How does Wollstonecraft use religion to support her argument for women’s education? Cite details from A Vindication of the Rights of Woman in your answer.

In A Vindication of the Rights of Woman, Wollstonecraft uses religion to support her argument for women's education by stating that a woman fully educated in religion will be a better mother, wife, and household manager than one who is simply taught to obey whatever men tell her about religion. She states that religious education that frees the soul to make its own moral decisions is always better for society, for it adds to "the order of creation."

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Wollstonecraft counters ideas in Rousseau and in educational circles in general at the time that stated women should be taught only to obey what their fathers, husbands, and church authorities had to say about religion. She argues, instead, that being fully educated in the moral principles of religious faith in...

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Wollstonecraft counters ideas in Rousseau and in educational circles in general at the time that stated women should be taught only to obey what their fathers, husbands, and church authorities had to say about religion. She argues, instead, that being fully educated in the moral principles of religious faith in a rational way will help a woman be a better daughter, wife, and mother than a woman who is left ignorant about religion.

Using the biblical idea from Genesis that woman was created as a "help meet" for her husband, Wollstonecraft urges a full education for women, including religious instruction, stating:

I entreat them [husbands] to assist to emancipate their companion to make her a help meet for them!

Would men but generously snap our chains, and be content with rational fellowship, instead of slavish obedience, they would find us more observant daughters, more affectionate sisters, more faithful wives, more reasonable mothers—in a word, better citizens.

Much is entrusted to women, Wollstonecraft says, including being the primary child-rearers at home, as well as managers of households that include servants. Most middle-class women, she states, are brought up to be silly, vain, and manipulative, and this is not the best background for raising morally upright children who will be an asset to society. Further, this background is not the best way to fulfill God's command that wife be a help meet to her husband, and it doesn't help her to guide her servants. It would be far better for women to be fully grounded in religion and able to think rationally about it. As she states:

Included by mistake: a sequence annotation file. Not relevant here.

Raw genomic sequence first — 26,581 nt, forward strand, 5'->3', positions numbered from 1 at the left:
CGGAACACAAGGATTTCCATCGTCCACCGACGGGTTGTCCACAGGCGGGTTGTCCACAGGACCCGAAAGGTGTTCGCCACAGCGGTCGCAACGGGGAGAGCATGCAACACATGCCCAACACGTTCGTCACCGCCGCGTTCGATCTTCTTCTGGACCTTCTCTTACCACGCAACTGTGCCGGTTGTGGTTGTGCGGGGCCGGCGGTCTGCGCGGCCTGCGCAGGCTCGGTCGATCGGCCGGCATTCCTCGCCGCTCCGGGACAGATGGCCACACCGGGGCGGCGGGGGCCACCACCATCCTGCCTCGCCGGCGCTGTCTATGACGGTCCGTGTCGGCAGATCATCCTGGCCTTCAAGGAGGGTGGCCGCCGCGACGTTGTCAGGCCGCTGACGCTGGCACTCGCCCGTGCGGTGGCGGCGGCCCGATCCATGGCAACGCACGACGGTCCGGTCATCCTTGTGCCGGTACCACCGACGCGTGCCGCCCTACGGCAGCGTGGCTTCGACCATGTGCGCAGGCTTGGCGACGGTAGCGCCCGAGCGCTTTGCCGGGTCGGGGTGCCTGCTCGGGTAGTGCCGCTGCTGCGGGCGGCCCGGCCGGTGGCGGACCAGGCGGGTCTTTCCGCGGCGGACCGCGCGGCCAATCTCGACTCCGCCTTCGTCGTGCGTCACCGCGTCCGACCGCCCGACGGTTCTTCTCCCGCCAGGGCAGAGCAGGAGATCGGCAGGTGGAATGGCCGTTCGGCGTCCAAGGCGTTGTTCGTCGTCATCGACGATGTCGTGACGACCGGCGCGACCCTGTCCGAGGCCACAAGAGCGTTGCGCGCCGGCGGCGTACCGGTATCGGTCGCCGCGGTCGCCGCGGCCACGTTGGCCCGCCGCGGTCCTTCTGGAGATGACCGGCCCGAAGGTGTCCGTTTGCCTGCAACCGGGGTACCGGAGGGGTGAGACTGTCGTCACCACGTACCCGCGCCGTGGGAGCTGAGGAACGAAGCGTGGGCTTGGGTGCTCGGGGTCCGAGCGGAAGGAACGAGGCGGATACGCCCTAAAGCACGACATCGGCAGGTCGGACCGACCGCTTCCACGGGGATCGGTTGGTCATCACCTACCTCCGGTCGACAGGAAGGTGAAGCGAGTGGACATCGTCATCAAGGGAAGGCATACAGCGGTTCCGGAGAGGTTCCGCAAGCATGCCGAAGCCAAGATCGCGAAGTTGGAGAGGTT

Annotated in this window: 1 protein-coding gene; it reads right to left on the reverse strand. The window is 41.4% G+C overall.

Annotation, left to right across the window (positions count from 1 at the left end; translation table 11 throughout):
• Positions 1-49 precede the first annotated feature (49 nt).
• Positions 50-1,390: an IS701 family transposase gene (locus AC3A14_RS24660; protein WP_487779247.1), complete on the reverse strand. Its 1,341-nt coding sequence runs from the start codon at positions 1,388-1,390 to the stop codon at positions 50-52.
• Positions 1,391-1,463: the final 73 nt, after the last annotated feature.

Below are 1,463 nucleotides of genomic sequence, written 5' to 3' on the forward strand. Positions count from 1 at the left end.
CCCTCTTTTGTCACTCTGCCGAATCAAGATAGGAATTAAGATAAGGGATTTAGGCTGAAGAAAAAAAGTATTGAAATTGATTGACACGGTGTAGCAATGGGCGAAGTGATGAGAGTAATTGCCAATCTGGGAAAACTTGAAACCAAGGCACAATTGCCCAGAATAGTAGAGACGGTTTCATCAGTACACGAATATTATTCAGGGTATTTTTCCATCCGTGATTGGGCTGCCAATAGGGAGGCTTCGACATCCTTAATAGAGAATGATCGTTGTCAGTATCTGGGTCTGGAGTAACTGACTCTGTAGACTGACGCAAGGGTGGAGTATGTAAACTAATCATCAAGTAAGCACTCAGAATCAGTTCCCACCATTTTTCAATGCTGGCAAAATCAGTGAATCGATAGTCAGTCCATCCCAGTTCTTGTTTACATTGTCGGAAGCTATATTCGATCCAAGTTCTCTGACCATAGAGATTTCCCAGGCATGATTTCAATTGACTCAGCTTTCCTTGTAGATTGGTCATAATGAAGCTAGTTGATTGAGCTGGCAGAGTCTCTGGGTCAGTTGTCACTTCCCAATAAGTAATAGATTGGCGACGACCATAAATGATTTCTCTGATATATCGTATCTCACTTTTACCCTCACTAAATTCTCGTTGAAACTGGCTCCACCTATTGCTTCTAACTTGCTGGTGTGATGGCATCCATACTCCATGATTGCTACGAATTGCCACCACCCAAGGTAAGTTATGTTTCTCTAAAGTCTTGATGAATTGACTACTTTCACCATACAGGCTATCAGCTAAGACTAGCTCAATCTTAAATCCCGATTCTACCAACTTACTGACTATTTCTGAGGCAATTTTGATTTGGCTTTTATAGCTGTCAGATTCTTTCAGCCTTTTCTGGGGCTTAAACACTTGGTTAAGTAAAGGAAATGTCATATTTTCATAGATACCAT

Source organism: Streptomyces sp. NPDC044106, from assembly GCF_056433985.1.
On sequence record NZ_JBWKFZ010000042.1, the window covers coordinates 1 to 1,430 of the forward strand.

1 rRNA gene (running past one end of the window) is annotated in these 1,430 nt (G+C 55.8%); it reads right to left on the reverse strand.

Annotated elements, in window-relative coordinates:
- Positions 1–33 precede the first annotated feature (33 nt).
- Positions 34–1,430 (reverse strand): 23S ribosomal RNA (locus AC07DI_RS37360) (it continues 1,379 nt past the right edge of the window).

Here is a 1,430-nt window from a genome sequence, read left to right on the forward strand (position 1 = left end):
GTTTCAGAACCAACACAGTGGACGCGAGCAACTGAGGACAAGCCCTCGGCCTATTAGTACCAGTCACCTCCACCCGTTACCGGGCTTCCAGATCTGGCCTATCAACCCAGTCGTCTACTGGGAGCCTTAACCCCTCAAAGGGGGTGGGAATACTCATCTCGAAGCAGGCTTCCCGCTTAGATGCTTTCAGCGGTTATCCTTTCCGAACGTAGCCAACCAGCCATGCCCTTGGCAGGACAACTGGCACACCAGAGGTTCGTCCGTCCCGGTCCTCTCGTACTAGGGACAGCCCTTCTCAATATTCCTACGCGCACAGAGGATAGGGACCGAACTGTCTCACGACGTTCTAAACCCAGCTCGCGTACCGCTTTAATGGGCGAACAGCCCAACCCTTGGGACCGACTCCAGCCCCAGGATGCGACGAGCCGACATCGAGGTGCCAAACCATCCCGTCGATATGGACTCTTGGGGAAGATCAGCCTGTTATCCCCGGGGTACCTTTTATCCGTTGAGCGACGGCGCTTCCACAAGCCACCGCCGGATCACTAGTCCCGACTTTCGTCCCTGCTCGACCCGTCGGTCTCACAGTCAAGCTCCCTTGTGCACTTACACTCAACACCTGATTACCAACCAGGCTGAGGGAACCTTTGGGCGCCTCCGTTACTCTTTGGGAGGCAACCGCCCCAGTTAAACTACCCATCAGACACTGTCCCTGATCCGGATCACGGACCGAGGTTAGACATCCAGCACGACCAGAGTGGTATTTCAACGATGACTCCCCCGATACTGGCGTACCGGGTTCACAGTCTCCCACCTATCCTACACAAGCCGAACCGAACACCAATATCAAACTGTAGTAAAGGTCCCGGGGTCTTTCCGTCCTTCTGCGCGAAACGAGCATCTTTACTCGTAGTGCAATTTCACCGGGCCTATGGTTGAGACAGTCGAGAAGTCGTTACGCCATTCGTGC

An immortal soul, not restrained by mechanical laws, and struggling to free itself from the shackles of matter, contributes to, instead of disturbing, the order of creation, when, co-operating with the Father of spirits, it tries to govern itself by the invariable rule that, in a degree, before which our imagination faints, the universe is regulated.

She also states that a woman thoroughly grounded in religion is more likely to remain pure:

A Christian has still nobler motives to incite her to preserve her chastity and acquire modesty, for her body has been called the Temple of the living God; of that God who requires more than modesty of mien. His eye searcheth the heart; and let her remember, that if she hopeth to find favour in the sight of purity itself, her chastity must be founded on modesty, and not on worldly prudence; or verily a good reputation will be her only reward; for that awful intercourse, that sacred communion, which virtue establishes between man and his Maker, must give rise to the wish of being pure as he is pure!

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